Earlier this year I decided to run a little personal experiment.
The question: What would I be like if no one knew who I was?
The answer: Myself
I opened the Twitter account @Perceiving to see what I would do with the freedom of anonymity. To summarize, I said things that I would otherwise be too self-conscious to share on my actual twitter feed, @nickwritenow. I also found that I was more open to following people from different backgrounds. However, I did continuously find my way into following many of the same people.
Still, I had a more open mind. I became more willing to hear what people had to say. Their points of view were so much different than I was used to. Plus, I felt I could reply my honest opinion without feeling personally at risk. Cowardly I admit, but interesting to see myself in this light.
Within the first 26 days I had more followers with @Perceiving than I had in the first 2 years with @nickwritenow. I know this isn’t the end all be all of measuring Twitter aptitude, but it gave me an idea of how effective I was being.
@nickwritenow (2 years)
Followers—337 Following—295 Retweets—1 @mentions—96
@Perceiving (26 days)
Followers—384 Following—398 Retweets—12 @mentions—88
My plan was to run both accounts for 6 months to see which one would win out. What would I learn, if anything, in 6 months that could make me more effectively active on Twitter? Well, it was clear within the first month that @Perceiving was my more dominant persona. However, just a couple weeks later I saw a huge change—I began applying my @Perceiving attitude towards @nickwritenow, and my new Twitter account quickly fell by the wayside. Thus, 6 months became 3 months because I saw in me what I wanted to see much quicker than I anticipated.
@nickwritenow (2.5 years)
Followers—656 Following—588 Retweets—5 @mentions—148
@Perceiving (3 months)
Followers—531 Following—572 Retweets—14 @mentions—126
My followers nearly doubled in the course of 2 months, as did those I followed. 5 retweets is still pretty sad, but compared to just 1 after 2 years? Besides, that’s only counting those who retweeted through the new retweet button. I have received many more through traditional retweets. @Perceiving still wins in this category though, but sometimes I feel people are more apt to retweet someone they don’t know, as though they think that person somehow knows more—something I’ve noticed in the corporate world as well. @mentions rose at a steady pace for both—due in part, I think, to my participation in more conversations.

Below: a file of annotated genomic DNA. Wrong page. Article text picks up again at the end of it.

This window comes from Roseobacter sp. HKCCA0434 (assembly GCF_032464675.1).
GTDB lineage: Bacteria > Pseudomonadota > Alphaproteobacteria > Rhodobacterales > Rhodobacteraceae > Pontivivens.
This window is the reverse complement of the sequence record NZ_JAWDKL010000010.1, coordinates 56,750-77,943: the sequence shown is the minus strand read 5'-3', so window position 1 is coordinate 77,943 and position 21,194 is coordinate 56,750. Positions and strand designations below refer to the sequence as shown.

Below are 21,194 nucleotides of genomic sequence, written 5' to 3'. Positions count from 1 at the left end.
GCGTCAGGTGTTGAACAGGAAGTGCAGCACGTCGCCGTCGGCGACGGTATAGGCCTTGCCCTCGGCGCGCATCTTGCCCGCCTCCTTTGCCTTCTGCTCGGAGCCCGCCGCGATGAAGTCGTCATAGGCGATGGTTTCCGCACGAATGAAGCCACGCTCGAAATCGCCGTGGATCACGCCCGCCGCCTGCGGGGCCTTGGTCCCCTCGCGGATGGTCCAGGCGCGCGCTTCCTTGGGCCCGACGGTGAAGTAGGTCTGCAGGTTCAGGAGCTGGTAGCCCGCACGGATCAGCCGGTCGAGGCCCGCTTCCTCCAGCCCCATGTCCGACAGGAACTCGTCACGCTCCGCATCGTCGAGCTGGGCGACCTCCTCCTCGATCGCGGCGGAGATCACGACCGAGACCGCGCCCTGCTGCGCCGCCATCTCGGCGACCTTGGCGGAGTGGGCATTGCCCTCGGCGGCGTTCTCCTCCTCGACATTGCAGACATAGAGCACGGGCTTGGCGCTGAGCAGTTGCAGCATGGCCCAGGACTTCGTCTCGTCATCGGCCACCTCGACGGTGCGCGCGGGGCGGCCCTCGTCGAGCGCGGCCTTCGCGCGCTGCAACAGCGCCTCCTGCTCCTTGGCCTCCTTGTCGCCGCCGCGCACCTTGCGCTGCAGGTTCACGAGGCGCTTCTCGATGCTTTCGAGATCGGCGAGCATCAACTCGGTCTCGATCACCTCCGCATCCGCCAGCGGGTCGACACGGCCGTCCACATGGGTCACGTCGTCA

So the question lingers—am I more personable, relatable, and entertaining because I’m less reserved, or are the people I am now connected to more apt to participate, have a conversation, and retweet? The answer—yes. My alter ego taught me that I can be more myself and not reserve my tweets to just news or others’ reports, but to create my own news more often, comment more, open myself up more, and be more willing to hear those who may be outside my industry and geographic area. It has helped me get more people to read my work and has taught me that maybe I’m more interesting than I give myself credit for.
I understand that none of this is scientific by any means, but for me it has opened my eyes. Mainly, I learned a lot about myself. I’m more interesting when I’m open and less reserved—a lesson I’m sure many people already learned about themselves, but as a lifelong wallflower it has opened my eyes to the true me, and I’m a right-old, opinionated, son-of-a-bitch when I want to be.